Misc Comments [Re: What is a ``reflective'' system?]
Sun, 11 May 1997 15:40:18 -0500
| From: Jordan Henderson <jordan@Starbase.NeoSoft.COM>
| Look, don't everyone get defensive about my suggestion of Forth. It was
| just a suggestion. While it overlaps quite a bit with Flux, it could
| be complementary and does solve different problems (like how to actually
| write the VM, GC, etc.). I would prefer to reduce, to as far a degree
| possible, our reliance on C for low level stuff. My view is that C is
| the enemy here, it's good for low level stuff, but once you rely on it
| there's just SO MUCH SUPPORT for it that it sneeks into your system at
| higher and higher levels. I'm not religious about NO C, I just feel that
| there's a danger to base it on C that should be recognized. The danger
| is that the whole thing will just be another language environment
| portable to systems with good C compilers where people will still do
| most of their work in C/C++ and just use Lisp as a hobby.
Flux uses C more as a higher level assembler. It uses its own minimized
C library, not the general gcc libs, and deals with very low level
hardware specific items. When C is dealing directly with hardware it
is using the same types we would have to anyway -- at the lowest
level the hardware dictates what structures and types you must use.
When you then build the structures that process this i/o or that
represent the hardware in some abstract fashion to higher level
processes then we should avoid C however we can. Remember that Flux
is a *toolkit* -- we can pick and choose whatever we want, and if the
code uses structures or models we don't want, change it. If we must,
drop down to inline assembler. I agree that we will eventually want
as much of the LispOS in Lisp as we can possibly manage, but we also
need to start somewhere.
| This is exactly why we need some form of Project Coordination/Steering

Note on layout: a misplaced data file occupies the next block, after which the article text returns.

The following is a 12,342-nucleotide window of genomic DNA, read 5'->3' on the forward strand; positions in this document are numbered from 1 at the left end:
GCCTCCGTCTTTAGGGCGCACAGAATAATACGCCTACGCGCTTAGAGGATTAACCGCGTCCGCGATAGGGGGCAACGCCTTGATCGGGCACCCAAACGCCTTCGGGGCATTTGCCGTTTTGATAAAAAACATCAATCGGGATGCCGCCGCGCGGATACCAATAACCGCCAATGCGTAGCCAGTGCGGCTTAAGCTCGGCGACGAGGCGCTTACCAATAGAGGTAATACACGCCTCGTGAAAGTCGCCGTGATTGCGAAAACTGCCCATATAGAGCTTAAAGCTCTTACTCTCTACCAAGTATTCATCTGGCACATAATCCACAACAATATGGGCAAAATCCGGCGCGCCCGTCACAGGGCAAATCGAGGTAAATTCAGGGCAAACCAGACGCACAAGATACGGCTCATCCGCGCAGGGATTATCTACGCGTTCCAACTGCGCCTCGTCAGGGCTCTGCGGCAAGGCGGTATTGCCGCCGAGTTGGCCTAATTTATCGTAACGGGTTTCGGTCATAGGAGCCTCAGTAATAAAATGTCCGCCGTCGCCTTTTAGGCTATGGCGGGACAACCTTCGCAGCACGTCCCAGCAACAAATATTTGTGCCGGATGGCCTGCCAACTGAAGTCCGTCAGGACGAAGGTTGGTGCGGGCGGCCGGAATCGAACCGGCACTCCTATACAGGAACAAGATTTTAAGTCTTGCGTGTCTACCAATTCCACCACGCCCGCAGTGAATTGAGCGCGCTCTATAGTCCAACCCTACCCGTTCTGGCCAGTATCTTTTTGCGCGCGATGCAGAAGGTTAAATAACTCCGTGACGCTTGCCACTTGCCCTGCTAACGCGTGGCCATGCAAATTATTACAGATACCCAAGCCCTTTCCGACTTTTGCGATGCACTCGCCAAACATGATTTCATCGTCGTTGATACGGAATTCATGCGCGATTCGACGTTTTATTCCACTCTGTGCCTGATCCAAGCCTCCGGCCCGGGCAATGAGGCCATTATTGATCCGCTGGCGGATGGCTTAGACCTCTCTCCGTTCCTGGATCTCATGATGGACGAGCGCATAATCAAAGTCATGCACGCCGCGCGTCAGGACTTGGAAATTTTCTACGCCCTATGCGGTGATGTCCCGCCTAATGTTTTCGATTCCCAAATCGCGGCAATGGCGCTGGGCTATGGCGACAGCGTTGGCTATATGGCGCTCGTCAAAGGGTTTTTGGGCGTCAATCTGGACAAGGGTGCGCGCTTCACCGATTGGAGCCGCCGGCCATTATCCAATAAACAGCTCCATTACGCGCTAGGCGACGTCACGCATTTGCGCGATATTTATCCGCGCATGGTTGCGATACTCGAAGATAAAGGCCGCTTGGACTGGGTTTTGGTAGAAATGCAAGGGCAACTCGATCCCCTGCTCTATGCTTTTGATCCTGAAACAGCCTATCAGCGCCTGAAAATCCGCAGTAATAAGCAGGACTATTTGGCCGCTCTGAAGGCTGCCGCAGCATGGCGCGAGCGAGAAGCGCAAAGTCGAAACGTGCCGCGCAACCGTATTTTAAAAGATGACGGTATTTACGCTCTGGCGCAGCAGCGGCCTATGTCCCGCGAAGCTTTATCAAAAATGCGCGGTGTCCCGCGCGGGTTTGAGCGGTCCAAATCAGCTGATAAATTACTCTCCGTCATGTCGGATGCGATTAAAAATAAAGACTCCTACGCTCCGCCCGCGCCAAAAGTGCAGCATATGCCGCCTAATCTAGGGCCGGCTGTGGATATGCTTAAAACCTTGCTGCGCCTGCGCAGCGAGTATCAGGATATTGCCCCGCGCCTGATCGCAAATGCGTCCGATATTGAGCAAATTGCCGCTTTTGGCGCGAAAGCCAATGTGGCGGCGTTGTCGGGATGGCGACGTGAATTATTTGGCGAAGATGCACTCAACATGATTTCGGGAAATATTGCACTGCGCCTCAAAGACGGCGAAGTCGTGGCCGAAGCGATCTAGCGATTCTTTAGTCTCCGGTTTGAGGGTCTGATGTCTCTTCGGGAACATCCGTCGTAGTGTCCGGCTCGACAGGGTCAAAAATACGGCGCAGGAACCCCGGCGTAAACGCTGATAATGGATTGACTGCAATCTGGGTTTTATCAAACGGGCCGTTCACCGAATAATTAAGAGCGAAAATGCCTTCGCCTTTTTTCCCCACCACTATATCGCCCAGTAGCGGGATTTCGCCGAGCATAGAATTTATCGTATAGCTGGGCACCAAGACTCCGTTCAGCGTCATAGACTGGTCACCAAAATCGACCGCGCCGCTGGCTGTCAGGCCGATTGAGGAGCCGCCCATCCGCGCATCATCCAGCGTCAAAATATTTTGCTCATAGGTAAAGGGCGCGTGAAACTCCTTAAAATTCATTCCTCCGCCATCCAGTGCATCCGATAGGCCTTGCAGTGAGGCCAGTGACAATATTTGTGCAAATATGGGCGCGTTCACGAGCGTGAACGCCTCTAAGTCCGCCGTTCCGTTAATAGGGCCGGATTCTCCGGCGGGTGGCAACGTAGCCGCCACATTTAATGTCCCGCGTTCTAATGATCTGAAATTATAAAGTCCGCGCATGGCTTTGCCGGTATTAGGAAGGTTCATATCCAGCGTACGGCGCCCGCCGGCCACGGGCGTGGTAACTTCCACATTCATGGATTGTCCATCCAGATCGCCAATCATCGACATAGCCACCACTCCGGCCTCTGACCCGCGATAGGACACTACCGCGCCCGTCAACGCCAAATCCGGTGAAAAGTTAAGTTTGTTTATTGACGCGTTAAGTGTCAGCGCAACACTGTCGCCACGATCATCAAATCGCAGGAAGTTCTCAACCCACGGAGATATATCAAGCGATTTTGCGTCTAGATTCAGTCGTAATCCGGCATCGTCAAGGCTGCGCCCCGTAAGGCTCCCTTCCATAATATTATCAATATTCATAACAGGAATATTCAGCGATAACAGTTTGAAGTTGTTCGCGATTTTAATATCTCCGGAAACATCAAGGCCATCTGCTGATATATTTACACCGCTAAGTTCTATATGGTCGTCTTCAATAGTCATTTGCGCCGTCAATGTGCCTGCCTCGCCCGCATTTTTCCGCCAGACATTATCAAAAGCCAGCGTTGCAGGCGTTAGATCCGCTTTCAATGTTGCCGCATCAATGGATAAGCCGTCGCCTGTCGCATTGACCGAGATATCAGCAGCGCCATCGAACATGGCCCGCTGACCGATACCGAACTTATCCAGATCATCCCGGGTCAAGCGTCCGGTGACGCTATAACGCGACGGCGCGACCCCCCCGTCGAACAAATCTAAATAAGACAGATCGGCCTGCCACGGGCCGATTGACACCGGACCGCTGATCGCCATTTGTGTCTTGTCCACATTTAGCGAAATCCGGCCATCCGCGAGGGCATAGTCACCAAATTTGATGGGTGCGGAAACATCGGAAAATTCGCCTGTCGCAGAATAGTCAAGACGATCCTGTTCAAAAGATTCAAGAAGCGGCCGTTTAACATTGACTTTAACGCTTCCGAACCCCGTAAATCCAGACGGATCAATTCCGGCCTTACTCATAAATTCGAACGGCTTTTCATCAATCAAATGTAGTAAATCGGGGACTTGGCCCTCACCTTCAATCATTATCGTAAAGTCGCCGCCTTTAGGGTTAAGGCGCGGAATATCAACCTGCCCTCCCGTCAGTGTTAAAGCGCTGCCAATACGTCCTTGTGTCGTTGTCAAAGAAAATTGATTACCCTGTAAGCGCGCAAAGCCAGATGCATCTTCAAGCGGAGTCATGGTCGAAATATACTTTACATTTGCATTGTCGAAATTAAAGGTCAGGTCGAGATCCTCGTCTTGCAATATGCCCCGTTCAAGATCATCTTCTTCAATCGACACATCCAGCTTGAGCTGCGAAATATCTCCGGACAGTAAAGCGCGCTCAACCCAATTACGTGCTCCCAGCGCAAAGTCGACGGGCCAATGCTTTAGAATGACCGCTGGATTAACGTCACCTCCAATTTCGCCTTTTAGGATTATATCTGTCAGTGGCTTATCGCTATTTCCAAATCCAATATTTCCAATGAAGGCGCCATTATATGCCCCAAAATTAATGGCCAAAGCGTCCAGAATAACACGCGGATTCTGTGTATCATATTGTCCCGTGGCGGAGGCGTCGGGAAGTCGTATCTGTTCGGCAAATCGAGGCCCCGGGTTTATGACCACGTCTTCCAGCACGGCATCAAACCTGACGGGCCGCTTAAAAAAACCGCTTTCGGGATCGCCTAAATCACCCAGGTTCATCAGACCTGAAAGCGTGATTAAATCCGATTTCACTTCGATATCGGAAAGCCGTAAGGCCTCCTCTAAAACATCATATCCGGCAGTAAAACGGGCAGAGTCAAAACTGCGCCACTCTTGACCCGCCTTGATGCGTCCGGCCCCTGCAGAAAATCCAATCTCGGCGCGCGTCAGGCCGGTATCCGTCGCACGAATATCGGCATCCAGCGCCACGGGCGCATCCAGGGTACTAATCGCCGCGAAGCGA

| Committee here. I don't remember there being wide consensus on Flux and
| I've even seen some ambivalence toward CMU-CL. If people would just form
| teams to research various things, then it would be clear which direction
| we were working. This would not squelch other ideas. People who wanted
| to go in different directions would just form their own teams. It seems
| like now we are all waiting around for unanimity and then we'll all go
| off in the same direction.
We have been at this for less than 3 weeks. Many opinions have been stated
before any real research has been done (I am also guilty here). This is
the only real problem I see right now. But it has also been a period
of brainstorming, which requires freedom to turn up possibilities, even if
some of it is utter hooey.
Remember also that this is not a monolithic work (though it has been
discussed as though it were) -- there are many possible levels and what
I want or need for low level micro-kernel work may be very different
from what is needed for high level application or utility work. There
does not need to be "wide consensus" for the use of Flux or some other
approach to developing the micro-kernel -- those who are actually
going to do the work are the ones that need to decide what is best
for them. Similarly at the other levels.
I don't think it is quite time to create a steering committee -- but
I do think we should have a list of the major items in this project and
a show of hands of who is interested in working on which ones, so some
inner coordination can begin.